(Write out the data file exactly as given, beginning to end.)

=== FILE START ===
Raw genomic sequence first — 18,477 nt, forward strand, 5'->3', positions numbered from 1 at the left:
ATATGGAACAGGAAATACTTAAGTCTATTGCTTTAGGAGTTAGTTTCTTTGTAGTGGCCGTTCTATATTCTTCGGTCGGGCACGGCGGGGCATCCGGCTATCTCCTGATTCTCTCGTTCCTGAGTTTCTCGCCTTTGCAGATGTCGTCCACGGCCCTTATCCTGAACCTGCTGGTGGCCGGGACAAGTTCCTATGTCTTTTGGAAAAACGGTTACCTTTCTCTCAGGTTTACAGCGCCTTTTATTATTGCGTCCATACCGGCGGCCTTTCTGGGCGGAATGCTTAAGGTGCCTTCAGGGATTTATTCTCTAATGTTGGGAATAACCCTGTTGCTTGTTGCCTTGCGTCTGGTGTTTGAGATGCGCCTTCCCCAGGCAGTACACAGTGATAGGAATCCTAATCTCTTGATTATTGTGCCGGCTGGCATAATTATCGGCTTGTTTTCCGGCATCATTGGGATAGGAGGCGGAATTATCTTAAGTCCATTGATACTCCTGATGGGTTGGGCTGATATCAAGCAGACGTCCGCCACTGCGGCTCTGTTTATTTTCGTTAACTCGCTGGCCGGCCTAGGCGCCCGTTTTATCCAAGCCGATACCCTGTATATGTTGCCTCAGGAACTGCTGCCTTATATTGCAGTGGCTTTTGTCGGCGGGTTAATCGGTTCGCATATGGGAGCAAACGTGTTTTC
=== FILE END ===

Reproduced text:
Raw genomic sequence first — 18,477 nt, forward strand, 5'->3', positions numbered from 1 at the left:
ATATGGAACAGGAAATACTTAAGTCTATTGCTTTAGGAGTTAGTTTCTTTGTAGTGGCCGTTCTATATTCTTCGGTCGGGCACGGCGGGGCATCCGGCTATCTCCTGATTCTCTCGTTCCTGAGTTTCTCGCCTTTGCAGATGTCGTCCACGGCCCTTATCCTGAACCTGCTGGTGGCCGGGACAAGTTCCTATGTCTTTTGGAAAAACGGTTACCTTTCTCTCAGGTTTACAGCGCCTTTTATTATTGCGTCCATACCGGCGGCCTTTCTGGGCGGAATGCTTAAGGTGCCTTCAGGGATTTATTCTCTAATGTTGGGAATAACCCTGTTGCTTGTTGCCTTGCGTCTGGTGTTTGAGATGCGCCTTCCCCAGGCAGTACACAGTGATAGGAATCCTAATCTCTTGATTATTGTGCCGGCTGGCATAATTATCGGCTTGTTTTCCGGCATCATTGGGATAGGAGGCGGAATTATCTTAAGTCCATTGATACTCCTGATGGGTTGGGCTGATATCAAGCAGACGTCCGCCACTGCGGCTCTGTTTATTTTCGTTAACTCGCTGGCCGGCCTAGGCGCCCGTTTTATCCAAGCCGATACCCTGTATATGTTGCCTCAGGAACTGCTGCCTTATATTGCAGTGGCTTTTGTCGGCGGGTTAATCGGTTCGCATATGGGAGCAAACGTGTTTTC